Thursday, March 31, 2011

Radiation and your government

With the disaster in Japan, Kansans can't help but think of the effects it may have upon themselves and their neighbors. We're concerned for our Japanese friends we look to see how we can help. We Kansans don't need reminders how nature can throw us curve balls and we know how to pick up after a natural disaster; yet the scale and the subsequent nuclear effects of this disaster leaves us scratching our heads and worrying. Learn more about the effects of radiation and our own nuclear reactor, Wolf Creek here.

The Kansas Division of Emergency Management, an arm of the Kansas Adjutant General's Office, manages natural or man-made disasters.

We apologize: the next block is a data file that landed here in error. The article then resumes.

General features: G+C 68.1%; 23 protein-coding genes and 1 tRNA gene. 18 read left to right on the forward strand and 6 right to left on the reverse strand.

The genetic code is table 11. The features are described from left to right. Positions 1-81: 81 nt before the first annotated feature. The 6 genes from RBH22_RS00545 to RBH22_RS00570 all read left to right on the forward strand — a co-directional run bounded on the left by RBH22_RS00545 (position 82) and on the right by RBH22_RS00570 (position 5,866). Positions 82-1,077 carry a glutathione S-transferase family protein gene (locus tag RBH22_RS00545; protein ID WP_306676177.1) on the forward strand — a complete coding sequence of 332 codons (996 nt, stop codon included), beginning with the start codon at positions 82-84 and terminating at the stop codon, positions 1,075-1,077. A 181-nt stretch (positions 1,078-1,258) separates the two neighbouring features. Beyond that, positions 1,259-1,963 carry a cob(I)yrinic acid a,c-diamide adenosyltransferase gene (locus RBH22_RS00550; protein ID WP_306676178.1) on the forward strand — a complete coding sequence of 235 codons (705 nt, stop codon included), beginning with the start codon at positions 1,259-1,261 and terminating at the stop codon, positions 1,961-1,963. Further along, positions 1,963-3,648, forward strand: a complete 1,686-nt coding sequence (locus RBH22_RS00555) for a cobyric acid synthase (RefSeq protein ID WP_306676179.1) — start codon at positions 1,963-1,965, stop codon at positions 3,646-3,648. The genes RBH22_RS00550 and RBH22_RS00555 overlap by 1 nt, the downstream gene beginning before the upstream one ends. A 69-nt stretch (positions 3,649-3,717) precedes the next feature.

See the Division's statement regarding radiation from the Fukushima nuclear plant:

Find out more ways in which Kansas responds to radiation from the Kansas Department of Health and Environment:

Learn more about radiation and its effects from the Federal Environmental Protection Agency:

Read the news on nuclear safety from the Unites States Nuclear Regulatory Commission:

Learn about levels of exposure and the health effects of radiation:

Learn more about the safety features of our nearest nuclear plant, Wolf Creek:
Safety Plan:

Read studies of the Japanese earthquake and tsunami:

Thursday, March 17, 2011

Protecting your identity

It’s amazing how much of our personal information is floating around out there. Between what Google gleans from our online searches, to our shopping preferences on Amazon, and any information we share intentionally via blogs, Facebook or Twitter, the Internet is filled with our personal information. Help ease your fears- look to see how your government helps to protect your online and offline identity.